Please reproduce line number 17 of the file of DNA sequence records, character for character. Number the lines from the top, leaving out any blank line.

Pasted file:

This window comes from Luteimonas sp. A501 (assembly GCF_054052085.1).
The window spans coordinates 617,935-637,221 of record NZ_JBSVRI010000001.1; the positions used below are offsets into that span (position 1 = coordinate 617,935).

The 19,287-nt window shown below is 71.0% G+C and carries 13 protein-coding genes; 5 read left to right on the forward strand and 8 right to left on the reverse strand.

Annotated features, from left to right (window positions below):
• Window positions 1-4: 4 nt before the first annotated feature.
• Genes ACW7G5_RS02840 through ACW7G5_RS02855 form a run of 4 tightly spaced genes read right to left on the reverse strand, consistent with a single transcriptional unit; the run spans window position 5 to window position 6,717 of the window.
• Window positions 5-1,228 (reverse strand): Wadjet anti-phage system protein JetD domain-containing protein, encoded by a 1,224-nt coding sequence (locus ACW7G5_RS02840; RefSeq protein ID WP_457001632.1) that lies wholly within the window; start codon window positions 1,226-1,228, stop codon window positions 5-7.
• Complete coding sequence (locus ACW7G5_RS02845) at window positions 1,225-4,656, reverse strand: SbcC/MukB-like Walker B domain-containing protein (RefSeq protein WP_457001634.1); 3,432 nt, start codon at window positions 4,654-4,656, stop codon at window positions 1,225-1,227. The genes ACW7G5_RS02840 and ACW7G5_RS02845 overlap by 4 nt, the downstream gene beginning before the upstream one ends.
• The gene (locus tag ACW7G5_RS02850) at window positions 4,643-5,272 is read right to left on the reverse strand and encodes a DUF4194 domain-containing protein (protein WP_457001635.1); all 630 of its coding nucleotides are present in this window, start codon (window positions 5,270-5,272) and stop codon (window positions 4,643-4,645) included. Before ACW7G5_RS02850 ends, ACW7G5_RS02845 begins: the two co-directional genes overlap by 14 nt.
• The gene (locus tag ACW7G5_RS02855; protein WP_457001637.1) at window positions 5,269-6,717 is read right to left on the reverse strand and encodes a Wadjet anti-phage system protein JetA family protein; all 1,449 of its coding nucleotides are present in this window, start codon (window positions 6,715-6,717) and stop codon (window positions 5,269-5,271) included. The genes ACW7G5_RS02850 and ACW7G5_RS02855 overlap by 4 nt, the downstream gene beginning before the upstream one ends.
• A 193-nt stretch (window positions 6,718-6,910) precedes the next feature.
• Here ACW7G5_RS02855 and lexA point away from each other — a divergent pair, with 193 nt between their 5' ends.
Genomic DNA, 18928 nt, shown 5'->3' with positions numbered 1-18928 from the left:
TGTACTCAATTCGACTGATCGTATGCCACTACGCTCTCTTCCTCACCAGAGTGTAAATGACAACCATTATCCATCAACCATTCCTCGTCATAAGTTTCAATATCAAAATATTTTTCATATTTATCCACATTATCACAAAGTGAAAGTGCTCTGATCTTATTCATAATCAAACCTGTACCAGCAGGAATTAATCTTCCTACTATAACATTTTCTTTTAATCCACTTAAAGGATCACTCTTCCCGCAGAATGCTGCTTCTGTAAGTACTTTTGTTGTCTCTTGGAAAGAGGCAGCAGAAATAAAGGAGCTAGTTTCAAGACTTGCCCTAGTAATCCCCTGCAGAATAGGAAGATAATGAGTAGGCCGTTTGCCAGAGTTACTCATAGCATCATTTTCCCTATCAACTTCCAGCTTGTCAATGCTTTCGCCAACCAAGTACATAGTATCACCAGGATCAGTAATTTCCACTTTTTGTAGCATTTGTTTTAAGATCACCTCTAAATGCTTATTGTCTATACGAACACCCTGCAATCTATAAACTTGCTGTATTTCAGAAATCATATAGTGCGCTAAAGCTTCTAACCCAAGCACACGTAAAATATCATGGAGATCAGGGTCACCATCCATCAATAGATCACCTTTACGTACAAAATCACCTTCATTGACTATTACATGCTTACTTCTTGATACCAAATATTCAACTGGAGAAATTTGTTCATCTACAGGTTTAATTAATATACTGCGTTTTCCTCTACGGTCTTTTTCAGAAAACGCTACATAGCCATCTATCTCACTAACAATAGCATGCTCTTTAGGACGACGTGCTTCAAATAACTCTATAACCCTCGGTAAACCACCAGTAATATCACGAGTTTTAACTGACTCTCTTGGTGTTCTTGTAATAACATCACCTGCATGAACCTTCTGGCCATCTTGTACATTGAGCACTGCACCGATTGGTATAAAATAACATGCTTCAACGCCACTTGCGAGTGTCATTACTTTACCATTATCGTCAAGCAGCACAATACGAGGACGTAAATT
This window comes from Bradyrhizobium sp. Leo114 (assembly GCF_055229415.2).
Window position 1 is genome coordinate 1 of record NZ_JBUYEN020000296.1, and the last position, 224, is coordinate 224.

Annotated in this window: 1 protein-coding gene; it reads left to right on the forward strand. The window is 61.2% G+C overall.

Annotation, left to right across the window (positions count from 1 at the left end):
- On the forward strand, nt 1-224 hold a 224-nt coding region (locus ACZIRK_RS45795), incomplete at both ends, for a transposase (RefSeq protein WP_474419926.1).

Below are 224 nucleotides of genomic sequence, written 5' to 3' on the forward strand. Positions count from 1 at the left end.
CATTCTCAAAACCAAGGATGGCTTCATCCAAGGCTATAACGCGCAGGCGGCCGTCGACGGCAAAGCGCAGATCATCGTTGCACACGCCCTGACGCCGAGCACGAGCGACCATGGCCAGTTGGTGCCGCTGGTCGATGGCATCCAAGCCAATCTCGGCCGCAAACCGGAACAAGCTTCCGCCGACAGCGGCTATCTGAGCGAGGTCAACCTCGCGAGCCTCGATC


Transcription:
Annotated in this window: 1 protein-coding gene; it reads left to right on the forward strand. The window is 61.2% G+C overall.